Wolf signs bill to reform work permit conditions for rehabilitated criminals

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Skilled workers with a criminal record in the Commonwealth will now have a second chance to move forward in their lives thanks to a bipartisan bill recently approved by the Senate and signed by Governor Tom Wolf on Wednesday.

Senate Bill 637 removes what the Wolf administration calls “obsolete licensing barriers” that have been shown to prevent skilled workers with criminal records from obtaining necessary professional licenses.

According to the governor’s administration, one in five Pennsylvanians – over a million workers – needs a professional license issued by a council or commission to do their job.

Various professions including those in cosmetology, hairdressing, landscape architecture, social work and manufacturing, vehicle trading and sales, etc. all require professional licenses.

“Pennsylvania needs to be a place where hard-working people can put their skills to use,” Wolf said. “Arbitrarily denying someone a work permit because of outdated criminal records rules is a mistake. This new bipartisan law is a common sense way for people to pursue the American dream and build better lives in Pennsylvania. It’s good for skilled workers, their employers and the economy for all of us.

The bill lists a number of changes for the 29 state professional licensing boards.

Boards and commissions will no longer be able to use a person’s criminal history to deny them a permit, as long as their criminal history is not directly related to the job for which they are seeking a permit.

Boards will also be responsible for individually reviewing applications based on offense, time since conviction, applicant’s personal progress and training, and other factors before denying a permit.

These councils will be required to create a public list of criminal offenses that may prevent authorization to practice. In addition, individuals will be allowed to obtain a preliminary ruling if their conviction is likely to prevent them from obtaining a permit, saving them time and money. However, individuals are still encouraged to apply and provide evidence to support their license application.

Temporary barber and cosmetology permits will also be made available to those trained in a penal institution, allowing them to work once reintegrated into society. Applications for such outside licenses are often denied for reformed criminals, but temporary licenses can work for one to two years.

Pardons Secretary Brandon J. Flood, an advocate for judicial reform, applauded the passage of the new law, which he said will help those who have been rehabilitated reintegrate into society. Flood is particularly familiar with the challenges of re-entering the world after incarceration, having spent nearly a decade in prison on drug and gun charges. While serving a sentence in Chester County, Flood enrolled in college courses and upon his release eventually got a job in the state legislature which led him to his current post , which he held last year.

“Today’s signing of this legislation serves as a helping hand and not a gift to many Pennsylvanians involved in justice who have made mistakes, learned from them and are actively seeking to improve their lives,” said Flood. “I would like to thank the Governor, the Pennsylvania General Assembly, and Senators DiSanto and Schwank for their leadership on this critically important issue.”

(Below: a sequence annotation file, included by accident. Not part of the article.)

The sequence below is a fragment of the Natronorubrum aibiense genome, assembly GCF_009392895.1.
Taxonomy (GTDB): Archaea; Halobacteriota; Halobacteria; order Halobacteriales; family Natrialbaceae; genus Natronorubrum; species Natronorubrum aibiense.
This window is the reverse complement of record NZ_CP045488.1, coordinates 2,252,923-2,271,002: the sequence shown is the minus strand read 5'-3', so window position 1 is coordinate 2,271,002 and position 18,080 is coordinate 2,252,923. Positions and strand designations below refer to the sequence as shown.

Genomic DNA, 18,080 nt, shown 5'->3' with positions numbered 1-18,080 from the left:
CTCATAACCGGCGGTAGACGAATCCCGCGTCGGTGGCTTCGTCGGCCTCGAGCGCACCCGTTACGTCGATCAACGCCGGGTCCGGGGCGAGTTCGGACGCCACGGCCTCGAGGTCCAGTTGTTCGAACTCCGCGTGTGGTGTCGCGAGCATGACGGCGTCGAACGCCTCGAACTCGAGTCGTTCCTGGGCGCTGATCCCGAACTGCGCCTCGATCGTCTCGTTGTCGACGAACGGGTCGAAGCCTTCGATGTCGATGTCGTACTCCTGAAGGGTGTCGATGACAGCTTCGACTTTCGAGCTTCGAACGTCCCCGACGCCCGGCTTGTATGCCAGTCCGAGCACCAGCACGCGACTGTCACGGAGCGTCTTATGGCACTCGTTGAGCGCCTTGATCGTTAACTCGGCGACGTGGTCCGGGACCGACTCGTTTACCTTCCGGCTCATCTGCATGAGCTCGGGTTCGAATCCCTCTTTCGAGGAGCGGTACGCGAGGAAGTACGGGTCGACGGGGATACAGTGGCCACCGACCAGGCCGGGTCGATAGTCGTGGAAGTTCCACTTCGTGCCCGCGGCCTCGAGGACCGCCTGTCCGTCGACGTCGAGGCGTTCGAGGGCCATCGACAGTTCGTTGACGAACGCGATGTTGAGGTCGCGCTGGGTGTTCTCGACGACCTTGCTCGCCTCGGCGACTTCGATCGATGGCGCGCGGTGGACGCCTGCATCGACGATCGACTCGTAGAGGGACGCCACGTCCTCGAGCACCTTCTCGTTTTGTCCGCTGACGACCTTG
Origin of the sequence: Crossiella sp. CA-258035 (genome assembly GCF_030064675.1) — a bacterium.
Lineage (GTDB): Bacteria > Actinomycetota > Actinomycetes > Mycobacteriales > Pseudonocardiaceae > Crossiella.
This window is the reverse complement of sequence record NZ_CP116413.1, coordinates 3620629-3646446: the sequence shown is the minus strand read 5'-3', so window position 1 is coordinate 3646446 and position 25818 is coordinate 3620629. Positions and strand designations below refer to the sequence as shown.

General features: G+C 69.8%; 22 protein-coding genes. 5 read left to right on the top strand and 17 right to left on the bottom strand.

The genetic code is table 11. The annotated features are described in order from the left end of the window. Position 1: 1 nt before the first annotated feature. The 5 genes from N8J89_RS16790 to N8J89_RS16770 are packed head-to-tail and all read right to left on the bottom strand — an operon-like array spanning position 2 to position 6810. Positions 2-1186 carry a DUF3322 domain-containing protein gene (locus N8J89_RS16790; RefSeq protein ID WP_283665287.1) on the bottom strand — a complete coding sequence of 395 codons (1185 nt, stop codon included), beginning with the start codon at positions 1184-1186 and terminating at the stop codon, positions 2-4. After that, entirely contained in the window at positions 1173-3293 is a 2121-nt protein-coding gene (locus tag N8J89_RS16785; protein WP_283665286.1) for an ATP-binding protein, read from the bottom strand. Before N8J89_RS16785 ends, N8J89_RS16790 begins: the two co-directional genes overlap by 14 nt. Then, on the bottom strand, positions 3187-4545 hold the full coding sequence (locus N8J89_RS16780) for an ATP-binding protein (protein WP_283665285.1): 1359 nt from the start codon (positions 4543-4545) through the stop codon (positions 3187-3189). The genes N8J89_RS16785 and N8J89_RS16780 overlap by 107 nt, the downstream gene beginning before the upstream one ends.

Although the Senate bill encourages reformed criminals to return to society, certain cases are excluded. Councils cannot license a person convicted of a sex offense to practice health care.

As it stands, councils cannot take juvenile convictions or clean slate convictions struck out when determining license eligibility.

The State Department and Pennsylvania Department of Licensing Commissions will develop a guide to help criminally convicted persons apply for a license.

“The Pennsylvania State Department has been a strong supporter of professional licensing standards that protect the health and safety of Pennsylvanians and are free from unnecessary or unclear requirements,” said Secretary of State Kathy Boockvar. “We believe this new law is a step forward towards this goal. We applaud the Legislature and Governor Wolf for making this much needed reform in Commonwealth licensing laws. “

Wolf’s office has advocated for changes to the licensing process for years. In 2017, an executive order signed by the governor called for a review of employment licenses with a comparison with other states. In 2018, a task force appointed by Wolf released a report proposing proposals “to cut red tape and modernize employment licensing,” including removing “outdated criminal record restrictions.”

Two years ago, Wolf signed the Clean Slate Act, allowing individuals to ask courts to seal their cases if a person has not been convicted for 10 years for an offense that resulted in a year or more in prison, to provided that this person has paid all financial debts ordered by the court.

In 2017, the Wolf administration “banned the box,” removing criminal history questions from state job applications. The move was intended to give applicants with a criminal background a fair chance to be considered for a position based on their skills and qualifications, without immediately excluding them on the basis of their background. Exceptions were made in cases where a criminal’s background could interfere with his ability to do his job.


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